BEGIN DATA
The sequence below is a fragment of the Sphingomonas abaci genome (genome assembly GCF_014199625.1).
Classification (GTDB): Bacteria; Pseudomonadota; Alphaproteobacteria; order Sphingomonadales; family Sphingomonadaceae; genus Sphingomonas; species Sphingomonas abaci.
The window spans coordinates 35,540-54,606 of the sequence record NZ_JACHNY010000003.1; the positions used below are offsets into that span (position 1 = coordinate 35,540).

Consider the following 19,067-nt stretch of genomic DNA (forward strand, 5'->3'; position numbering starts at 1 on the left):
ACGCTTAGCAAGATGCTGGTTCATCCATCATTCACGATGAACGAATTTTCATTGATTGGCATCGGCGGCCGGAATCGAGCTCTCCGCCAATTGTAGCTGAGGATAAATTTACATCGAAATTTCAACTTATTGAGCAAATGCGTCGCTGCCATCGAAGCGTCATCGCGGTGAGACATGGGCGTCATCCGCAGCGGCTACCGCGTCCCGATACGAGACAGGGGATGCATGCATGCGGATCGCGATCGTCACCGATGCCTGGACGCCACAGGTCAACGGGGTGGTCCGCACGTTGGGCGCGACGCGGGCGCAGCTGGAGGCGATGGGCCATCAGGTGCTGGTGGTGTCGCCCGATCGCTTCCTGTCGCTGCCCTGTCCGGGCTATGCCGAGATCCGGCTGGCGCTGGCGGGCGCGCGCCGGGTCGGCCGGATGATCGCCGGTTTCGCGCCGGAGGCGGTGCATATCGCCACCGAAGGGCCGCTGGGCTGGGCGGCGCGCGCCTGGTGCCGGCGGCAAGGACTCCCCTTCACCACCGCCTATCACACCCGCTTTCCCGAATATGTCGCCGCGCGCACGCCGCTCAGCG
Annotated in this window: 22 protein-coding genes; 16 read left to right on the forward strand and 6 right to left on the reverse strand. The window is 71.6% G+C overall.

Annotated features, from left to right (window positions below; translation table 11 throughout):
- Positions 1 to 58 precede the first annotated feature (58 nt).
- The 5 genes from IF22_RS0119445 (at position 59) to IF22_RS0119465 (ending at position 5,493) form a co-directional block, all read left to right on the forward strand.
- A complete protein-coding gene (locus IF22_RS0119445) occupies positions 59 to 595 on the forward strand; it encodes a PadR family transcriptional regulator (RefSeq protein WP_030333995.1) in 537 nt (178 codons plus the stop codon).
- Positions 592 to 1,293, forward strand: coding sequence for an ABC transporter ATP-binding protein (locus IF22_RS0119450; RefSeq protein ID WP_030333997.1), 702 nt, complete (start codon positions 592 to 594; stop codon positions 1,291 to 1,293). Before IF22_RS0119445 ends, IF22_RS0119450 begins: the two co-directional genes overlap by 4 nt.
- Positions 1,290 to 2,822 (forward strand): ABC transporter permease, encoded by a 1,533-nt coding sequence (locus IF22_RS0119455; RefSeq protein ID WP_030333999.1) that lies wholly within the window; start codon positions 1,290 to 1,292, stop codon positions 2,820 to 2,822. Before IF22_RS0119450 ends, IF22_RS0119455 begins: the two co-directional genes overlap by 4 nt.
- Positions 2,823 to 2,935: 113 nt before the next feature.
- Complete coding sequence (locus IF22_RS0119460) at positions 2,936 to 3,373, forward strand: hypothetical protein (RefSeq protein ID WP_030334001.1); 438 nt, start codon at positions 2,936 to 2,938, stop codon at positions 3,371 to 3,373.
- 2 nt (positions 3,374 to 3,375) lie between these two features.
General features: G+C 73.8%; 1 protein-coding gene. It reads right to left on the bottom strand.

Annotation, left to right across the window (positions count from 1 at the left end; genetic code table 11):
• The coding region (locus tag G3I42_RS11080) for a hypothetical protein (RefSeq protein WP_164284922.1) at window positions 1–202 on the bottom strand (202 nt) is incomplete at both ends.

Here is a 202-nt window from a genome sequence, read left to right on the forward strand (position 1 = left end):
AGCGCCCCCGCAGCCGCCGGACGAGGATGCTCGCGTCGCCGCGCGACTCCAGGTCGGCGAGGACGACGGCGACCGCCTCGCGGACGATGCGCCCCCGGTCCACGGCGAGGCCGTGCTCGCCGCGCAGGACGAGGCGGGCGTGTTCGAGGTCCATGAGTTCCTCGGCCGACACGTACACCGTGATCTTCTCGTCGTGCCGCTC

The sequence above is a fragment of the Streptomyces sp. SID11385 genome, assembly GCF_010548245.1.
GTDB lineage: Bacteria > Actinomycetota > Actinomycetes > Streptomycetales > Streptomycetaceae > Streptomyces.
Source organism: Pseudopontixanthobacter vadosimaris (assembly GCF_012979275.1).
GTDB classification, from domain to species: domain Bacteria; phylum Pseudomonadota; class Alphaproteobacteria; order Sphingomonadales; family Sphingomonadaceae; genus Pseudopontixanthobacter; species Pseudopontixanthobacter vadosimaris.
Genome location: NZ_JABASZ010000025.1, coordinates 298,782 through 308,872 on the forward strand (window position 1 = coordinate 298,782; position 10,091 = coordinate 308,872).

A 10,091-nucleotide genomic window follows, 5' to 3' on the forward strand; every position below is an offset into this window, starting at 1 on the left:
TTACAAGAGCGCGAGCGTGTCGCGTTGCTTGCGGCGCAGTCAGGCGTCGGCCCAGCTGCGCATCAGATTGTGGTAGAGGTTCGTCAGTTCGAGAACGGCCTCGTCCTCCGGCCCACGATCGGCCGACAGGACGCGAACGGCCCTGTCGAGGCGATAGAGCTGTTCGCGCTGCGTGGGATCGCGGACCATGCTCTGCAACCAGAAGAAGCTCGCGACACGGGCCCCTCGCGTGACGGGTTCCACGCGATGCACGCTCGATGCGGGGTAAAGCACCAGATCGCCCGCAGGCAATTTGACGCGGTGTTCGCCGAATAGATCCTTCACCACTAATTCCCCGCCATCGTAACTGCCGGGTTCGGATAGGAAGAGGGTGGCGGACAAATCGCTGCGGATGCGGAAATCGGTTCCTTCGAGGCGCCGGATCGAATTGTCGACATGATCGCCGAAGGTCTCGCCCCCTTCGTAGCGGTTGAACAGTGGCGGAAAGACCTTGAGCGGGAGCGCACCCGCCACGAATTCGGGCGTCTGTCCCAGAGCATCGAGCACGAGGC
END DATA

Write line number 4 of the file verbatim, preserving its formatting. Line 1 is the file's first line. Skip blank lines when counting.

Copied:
Consider the following 19,067-nt stretch of genomic DNA (forward strand, 5'->3'; position numbering starts at 1 on the left):